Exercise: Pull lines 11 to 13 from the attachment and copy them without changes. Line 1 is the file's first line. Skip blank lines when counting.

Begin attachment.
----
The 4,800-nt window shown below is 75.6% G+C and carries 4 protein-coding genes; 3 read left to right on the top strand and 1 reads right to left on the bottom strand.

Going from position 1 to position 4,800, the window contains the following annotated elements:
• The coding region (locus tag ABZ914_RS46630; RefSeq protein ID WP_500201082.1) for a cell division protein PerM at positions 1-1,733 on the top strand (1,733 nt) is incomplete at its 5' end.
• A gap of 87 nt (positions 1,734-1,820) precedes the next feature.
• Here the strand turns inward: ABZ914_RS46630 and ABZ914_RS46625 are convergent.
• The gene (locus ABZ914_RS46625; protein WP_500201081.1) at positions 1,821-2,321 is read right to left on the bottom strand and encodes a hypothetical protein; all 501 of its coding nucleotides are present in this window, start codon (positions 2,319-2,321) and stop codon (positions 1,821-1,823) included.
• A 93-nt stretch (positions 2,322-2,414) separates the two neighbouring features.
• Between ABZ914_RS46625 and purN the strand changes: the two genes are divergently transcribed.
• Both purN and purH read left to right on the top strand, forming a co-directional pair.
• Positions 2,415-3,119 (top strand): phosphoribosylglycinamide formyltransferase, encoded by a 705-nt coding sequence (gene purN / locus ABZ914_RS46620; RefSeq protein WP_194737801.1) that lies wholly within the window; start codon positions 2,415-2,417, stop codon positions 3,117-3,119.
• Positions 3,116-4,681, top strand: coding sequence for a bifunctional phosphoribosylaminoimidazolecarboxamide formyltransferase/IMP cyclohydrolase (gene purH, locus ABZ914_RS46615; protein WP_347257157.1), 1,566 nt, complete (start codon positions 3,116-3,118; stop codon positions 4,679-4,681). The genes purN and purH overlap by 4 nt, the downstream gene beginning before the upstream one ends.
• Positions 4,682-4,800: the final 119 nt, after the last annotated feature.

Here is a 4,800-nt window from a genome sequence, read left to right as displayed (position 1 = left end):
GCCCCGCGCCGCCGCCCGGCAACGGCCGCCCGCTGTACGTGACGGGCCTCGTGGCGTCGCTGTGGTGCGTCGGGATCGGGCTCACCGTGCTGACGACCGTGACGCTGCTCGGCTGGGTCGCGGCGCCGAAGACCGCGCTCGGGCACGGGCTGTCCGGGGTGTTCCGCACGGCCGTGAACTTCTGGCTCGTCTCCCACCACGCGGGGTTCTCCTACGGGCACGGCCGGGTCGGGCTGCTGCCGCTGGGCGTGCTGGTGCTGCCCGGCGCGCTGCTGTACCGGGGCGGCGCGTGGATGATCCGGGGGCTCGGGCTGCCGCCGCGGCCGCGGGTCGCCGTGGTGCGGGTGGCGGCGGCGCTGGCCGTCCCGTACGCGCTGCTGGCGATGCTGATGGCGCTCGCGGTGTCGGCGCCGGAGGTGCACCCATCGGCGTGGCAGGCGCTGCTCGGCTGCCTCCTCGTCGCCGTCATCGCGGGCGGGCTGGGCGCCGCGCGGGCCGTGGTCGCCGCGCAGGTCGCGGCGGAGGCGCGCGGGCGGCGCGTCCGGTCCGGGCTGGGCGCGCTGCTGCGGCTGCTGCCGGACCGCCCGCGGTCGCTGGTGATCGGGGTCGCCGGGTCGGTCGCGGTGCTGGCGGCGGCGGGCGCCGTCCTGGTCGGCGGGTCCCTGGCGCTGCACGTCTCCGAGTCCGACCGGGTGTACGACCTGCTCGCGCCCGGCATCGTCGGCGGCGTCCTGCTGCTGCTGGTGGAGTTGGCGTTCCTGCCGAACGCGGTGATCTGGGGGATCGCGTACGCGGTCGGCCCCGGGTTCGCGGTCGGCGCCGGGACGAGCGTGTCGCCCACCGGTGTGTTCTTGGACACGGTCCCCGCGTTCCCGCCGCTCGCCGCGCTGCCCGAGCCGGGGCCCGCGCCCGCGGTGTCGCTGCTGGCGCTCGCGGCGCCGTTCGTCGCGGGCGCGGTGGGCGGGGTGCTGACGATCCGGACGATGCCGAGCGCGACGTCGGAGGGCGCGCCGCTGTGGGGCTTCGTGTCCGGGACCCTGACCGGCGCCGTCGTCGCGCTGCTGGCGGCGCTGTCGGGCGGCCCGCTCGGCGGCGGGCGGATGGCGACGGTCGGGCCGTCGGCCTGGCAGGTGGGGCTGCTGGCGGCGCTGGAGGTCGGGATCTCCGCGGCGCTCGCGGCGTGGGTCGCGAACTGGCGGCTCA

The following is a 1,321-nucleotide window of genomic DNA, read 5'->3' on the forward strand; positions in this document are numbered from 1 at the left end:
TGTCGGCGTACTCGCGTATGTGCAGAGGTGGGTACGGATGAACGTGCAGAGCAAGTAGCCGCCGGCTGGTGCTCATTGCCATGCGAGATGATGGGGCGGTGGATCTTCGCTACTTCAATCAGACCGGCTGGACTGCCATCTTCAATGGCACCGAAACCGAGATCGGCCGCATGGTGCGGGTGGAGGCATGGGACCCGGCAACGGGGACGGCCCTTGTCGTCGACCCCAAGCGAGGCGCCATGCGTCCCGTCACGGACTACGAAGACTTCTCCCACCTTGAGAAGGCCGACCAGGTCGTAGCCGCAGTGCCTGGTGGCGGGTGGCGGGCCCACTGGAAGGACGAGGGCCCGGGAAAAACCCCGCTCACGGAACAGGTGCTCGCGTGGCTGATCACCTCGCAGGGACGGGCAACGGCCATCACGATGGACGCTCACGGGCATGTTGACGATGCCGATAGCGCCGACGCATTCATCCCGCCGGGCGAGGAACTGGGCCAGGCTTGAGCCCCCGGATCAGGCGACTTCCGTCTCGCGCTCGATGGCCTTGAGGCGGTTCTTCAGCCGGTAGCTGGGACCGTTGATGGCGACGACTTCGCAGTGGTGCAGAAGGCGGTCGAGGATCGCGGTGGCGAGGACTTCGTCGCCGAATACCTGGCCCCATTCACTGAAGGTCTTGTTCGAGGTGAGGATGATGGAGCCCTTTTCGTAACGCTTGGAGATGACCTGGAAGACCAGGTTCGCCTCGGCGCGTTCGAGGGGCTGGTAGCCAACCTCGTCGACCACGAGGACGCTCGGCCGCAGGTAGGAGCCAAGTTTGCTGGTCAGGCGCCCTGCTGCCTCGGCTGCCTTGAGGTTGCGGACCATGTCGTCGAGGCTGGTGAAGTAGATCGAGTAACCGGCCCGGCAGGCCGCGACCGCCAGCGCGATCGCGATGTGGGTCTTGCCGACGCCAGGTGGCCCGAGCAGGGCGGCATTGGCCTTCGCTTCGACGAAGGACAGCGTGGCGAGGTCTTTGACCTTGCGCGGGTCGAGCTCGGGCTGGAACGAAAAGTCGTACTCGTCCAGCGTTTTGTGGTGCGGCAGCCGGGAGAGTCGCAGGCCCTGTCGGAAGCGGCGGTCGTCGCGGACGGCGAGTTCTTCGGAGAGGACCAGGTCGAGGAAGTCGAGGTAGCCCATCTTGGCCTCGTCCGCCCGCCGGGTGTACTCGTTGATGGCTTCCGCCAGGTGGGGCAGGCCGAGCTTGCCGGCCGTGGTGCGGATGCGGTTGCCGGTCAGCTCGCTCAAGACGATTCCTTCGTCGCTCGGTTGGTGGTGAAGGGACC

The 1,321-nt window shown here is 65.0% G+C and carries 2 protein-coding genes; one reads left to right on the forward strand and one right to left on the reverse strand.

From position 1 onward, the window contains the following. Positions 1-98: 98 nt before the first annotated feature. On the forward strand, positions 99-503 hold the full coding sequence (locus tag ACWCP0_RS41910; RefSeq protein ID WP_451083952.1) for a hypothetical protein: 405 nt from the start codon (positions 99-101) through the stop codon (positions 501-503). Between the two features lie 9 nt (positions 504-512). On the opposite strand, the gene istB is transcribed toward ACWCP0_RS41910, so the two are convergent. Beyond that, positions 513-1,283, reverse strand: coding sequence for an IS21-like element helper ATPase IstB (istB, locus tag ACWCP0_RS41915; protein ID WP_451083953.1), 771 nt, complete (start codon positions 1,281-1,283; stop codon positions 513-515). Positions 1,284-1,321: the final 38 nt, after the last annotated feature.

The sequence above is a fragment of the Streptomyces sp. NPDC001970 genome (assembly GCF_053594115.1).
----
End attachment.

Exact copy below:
• Positions 3,116-4,681, top strand: coding sequence for a bifunctional phosphoribosylaminoimidazolecarboxamide formyltransferase/IMP cyclohydrolase (gene purH, locus ABZ914_RS46615; protein WP_347257157.1), 1,566 nt, complete (start codon positions 3,116-3,118; stop codon positions 4,679-4,681). The genes purN and purH overlap by 4 nt, the downstream gene beginning before the upstream one ends.
• Positions 4,682-4,800: the final 119 nt, after the last annotated feature.

Here is a 4,800-nt window from a genome sequence, read left to right as displayed (position 1 = left end):